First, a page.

NRI couple charged with $40 million bank fraud

NRI couple charged with $40 million bank fraud

Nethinaidu Veluchamy and his wife Parameswari Veluchamy, the principal shareholders of First Mutual Bancorp of Illinois Inc., a holding company for Mutual Bank, allegedly hid cash and assets from creditors intentionally, after defaulting on $40 million in personal and corporate loans, according to an indictment returned in federal court in Chicago on June 22.

As per reports, in June 2009, the couple defaulted on personal and corporate loans totaling $40 million. The following month Mutual Bank was shut down by federal regulators. Prior to the shutdown and continuing until at least November 2015, the couple hid millions of dollars in assets by allegedly falsifying documents, moving money into domestic and foreign bank accounts, and directing employees to destroy financial records. The indictment says the couple also transferred cash to their two adult children, with nearly $8.5 million going to one and more than $10.1 million to the other.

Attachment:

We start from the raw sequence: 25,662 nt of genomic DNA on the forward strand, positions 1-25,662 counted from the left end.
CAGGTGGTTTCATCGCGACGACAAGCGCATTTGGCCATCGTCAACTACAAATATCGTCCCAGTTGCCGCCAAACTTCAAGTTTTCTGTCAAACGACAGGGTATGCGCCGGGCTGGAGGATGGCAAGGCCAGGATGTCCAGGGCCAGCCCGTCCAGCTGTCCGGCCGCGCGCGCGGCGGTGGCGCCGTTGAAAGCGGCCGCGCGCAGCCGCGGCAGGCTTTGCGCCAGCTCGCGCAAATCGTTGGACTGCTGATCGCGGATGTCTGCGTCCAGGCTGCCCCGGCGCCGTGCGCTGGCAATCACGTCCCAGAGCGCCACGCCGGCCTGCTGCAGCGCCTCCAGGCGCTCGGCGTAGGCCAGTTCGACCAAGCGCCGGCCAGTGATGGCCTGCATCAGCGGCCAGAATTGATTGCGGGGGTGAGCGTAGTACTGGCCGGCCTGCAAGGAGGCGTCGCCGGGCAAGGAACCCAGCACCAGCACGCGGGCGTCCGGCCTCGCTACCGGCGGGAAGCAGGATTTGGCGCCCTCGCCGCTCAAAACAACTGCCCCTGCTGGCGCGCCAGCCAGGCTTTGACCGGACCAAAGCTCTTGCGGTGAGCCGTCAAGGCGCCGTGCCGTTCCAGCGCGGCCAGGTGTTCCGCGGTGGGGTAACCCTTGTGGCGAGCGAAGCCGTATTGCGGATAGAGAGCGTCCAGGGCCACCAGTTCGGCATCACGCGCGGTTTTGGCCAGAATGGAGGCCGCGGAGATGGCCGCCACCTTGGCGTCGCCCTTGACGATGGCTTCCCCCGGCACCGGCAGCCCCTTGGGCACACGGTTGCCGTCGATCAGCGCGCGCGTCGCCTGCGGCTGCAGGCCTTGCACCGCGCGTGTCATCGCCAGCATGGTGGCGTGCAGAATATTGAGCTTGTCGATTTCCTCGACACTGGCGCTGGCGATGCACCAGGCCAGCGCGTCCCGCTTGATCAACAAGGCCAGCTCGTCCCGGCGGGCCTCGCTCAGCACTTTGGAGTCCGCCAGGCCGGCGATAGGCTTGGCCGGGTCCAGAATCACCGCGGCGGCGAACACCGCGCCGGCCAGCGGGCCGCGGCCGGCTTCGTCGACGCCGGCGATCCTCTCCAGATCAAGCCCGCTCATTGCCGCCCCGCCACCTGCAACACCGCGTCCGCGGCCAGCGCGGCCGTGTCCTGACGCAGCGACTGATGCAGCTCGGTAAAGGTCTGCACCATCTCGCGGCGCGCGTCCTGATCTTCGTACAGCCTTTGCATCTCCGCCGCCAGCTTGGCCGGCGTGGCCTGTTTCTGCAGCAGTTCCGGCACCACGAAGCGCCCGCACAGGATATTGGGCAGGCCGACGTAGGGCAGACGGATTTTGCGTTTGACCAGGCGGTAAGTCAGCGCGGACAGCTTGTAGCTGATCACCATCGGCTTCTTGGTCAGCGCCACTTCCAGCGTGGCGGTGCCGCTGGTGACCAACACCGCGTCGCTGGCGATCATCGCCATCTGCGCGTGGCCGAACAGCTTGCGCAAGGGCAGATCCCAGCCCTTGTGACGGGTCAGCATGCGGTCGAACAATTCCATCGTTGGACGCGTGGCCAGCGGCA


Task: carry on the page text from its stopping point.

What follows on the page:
The 12-count indictment was returned last week in U.S. District Court in Chicago.  Each count of bank fraud is punishable by up to 30 years in prison and a $1 million fine. The indictment charges Pethinaidu Veluchamy, 70, with four counts of bank fraud, two counts of destroying records to obstruct a bankruptcy proceeding, two counts of making a false statement under oath in a bankruptcy proceeding, and one count of making a false statement in an application for a U.S. passport.

Parameswari Veluchamy, 65, is charged with four counts of bank fraud, two counts of destroying records to obstruct a bankruptcy proceeding, one count of making a false statement under oath in a bankruptcy proceeding, and one count of making a false statement in an application for a U.S. passport.

According to the charges, Pethinaidu Veluchamy caused his relatives to obtain legal judgments against him for loans for which he knew he was not personally liable so that he could later assert those liens as superior to a bank creditor’s anticipated judgments.

In a 2011 deposition in a separate court case, Pethinaidu Veluchamy fraudulently claimed that certain funds transferred to his adult children represented indemnity obligations for their investments in First Mutual Bancorp. He produced a document to support this claim, but when questioned about the timing of the creation of the document, he claimed the computer he had used to create it crashed in a snowstorm.

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